In the last decade, gonioscopy-assisted transluminal trabeculotomy (GATT) surgery, introduced by Grover et al.,3 has become popular because it spares the conjunctiva and sclera. Therefore, bleb-related complications are eliminated in this approach.4 It enables circumferential bypass of the dysfunctional trabecular meshwork. It has been reported to have successful outcomes in primary congenital glaucoma patients and adult-onset open-angle glaucoma.3,5 Moreover, Grover et al.6 demonstrated that GATT was also effective in treating patients with failed filtering glaucoma surgery.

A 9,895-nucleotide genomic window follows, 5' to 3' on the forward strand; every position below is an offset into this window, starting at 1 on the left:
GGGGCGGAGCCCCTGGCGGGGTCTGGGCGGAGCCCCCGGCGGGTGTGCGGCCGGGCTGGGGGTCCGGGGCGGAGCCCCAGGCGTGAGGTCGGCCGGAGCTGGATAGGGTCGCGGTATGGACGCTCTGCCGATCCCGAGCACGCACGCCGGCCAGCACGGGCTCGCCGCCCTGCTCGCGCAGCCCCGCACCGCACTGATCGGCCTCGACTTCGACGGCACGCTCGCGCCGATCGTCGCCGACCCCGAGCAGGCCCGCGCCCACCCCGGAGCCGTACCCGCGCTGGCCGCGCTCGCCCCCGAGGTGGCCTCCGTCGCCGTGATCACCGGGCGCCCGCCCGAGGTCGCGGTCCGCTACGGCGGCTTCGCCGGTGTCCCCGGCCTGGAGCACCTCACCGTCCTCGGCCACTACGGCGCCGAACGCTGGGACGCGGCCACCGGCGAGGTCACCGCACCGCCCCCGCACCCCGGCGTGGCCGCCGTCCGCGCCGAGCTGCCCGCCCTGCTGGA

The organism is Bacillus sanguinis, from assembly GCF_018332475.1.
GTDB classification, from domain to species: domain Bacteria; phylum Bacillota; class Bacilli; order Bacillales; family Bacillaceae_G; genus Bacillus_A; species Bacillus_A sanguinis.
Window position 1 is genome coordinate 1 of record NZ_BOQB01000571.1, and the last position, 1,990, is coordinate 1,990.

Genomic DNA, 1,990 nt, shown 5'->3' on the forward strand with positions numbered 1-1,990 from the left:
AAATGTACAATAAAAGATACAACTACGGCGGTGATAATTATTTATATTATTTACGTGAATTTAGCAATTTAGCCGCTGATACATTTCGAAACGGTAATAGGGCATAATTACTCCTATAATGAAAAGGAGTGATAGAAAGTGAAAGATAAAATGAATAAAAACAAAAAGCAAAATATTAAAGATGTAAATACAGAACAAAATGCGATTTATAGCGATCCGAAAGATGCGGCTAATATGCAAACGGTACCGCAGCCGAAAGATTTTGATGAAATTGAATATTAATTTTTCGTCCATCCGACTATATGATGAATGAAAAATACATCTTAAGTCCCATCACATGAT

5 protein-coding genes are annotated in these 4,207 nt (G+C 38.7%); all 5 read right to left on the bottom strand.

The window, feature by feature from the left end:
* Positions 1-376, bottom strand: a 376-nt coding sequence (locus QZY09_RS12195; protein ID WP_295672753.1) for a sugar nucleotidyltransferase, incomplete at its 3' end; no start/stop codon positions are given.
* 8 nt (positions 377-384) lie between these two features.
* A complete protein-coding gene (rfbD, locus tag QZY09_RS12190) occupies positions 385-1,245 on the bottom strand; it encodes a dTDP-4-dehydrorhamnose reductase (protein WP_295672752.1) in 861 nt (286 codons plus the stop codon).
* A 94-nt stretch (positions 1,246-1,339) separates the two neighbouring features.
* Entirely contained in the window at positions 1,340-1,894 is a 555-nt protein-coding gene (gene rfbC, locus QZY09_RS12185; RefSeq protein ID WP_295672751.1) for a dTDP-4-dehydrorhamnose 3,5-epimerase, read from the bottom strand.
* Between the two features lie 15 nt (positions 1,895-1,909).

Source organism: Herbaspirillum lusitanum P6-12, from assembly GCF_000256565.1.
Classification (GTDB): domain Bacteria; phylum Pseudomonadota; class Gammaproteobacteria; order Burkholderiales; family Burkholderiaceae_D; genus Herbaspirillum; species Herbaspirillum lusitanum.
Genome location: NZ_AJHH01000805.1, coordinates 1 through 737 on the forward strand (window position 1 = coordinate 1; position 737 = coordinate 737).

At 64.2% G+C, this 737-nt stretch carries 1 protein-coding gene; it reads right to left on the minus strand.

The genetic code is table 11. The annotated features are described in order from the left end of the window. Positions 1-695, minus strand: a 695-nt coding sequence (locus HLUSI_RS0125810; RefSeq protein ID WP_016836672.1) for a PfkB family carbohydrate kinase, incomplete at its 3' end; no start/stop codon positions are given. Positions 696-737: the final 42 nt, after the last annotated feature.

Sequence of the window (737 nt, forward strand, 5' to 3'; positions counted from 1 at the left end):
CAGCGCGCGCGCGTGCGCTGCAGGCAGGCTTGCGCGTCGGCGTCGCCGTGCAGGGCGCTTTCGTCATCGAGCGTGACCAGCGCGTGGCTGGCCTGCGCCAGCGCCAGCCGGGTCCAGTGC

Herein, we aimed to present a patient who underwent GATT combined with bleb excision for the treatment of failed trabeculectomy with a thin avascular bleb frequently presenting intermittent bleb leakage.


Case Reports